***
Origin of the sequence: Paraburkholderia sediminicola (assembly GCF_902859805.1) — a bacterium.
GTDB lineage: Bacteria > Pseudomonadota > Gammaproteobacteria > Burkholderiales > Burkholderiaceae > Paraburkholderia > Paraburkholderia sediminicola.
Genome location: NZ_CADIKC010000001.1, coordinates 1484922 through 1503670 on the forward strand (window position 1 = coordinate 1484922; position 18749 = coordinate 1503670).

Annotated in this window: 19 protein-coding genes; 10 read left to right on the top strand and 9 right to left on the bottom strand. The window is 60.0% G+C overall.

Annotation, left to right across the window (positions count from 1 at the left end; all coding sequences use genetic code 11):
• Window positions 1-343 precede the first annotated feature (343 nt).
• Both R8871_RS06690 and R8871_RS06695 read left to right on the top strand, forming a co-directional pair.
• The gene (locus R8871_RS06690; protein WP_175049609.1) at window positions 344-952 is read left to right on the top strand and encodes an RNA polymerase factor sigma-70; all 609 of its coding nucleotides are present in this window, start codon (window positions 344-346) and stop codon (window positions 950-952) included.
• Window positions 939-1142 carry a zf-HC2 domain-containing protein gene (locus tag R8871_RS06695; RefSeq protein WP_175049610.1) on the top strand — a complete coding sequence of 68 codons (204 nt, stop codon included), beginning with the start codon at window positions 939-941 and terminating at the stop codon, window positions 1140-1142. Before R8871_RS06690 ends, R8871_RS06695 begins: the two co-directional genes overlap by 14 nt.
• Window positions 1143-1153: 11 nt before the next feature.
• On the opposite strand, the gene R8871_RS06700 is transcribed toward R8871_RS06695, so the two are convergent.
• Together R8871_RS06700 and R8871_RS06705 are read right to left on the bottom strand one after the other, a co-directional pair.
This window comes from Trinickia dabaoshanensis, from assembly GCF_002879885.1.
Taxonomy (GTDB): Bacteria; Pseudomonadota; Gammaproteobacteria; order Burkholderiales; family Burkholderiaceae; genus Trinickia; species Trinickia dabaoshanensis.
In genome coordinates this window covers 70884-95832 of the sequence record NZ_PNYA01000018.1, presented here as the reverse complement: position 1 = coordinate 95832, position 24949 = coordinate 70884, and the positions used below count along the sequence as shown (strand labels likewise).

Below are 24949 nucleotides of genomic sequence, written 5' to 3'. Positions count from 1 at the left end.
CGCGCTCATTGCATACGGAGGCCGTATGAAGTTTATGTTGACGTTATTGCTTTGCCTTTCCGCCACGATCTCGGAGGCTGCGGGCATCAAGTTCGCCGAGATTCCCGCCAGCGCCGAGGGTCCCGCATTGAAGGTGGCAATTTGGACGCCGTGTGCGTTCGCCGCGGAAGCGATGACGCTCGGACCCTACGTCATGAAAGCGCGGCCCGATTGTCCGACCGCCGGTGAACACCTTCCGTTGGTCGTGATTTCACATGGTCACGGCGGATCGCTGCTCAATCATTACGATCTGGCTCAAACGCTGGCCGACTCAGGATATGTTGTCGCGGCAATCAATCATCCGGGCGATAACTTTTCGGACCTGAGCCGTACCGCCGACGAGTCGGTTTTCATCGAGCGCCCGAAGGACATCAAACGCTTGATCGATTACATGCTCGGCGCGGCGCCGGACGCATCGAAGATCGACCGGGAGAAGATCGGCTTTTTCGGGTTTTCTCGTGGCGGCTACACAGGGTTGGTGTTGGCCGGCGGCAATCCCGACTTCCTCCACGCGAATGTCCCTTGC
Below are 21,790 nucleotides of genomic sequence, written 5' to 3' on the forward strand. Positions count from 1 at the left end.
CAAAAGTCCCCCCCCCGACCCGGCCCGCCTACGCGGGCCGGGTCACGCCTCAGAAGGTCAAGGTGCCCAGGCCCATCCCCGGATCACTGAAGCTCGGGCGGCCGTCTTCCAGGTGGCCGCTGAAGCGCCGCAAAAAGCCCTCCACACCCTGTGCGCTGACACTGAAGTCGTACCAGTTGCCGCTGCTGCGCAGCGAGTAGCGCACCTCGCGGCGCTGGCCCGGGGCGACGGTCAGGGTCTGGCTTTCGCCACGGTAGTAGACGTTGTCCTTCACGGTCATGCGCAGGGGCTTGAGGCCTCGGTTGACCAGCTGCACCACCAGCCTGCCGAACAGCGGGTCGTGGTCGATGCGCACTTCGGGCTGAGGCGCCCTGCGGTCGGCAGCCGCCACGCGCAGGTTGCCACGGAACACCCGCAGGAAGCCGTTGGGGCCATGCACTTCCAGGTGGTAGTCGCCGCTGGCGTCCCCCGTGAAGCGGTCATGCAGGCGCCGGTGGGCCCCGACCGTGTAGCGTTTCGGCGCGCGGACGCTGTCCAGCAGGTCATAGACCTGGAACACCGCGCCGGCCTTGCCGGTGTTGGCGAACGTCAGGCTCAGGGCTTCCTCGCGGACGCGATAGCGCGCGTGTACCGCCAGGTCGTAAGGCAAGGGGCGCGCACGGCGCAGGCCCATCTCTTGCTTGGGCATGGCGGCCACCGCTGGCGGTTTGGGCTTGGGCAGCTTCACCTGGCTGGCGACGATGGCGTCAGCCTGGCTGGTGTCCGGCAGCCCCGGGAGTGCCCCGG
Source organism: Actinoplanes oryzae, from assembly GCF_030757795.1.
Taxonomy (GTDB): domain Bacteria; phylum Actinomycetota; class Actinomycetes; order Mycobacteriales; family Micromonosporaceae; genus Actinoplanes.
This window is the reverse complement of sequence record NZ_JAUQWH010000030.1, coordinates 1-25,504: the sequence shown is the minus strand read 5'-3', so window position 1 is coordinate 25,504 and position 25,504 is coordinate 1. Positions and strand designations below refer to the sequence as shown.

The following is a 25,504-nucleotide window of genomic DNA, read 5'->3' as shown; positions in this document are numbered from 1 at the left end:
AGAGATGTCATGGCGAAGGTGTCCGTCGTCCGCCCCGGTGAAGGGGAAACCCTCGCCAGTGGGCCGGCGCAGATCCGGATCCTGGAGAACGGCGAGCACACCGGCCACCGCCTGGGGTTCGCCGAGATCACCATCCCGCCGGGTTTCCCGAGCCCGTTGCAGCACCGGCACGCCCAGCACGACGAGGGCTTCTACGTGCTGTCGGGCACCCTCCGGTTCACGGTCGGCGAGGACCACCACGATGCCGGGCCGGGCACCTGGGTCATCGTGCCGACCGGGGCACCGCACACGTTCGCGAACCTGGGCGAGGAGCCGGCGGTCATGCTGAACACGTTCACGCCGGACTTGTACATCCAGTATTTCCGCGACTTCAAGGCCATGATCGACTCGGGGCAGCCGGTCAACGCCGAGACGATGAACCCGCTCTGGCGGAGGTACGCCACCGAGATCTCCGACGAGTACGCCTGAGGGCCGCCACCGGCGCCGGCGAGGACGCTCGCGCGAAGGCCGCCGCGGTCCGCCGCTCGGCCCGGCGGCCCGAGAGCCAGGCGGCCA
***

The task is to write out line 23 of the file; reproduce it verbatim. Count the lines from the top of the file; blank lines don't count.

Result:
The following is a 25,504-nucleotide window of genomic DNA, read 5'->3' as shown; positions in this document are numbered from 1 at the left end: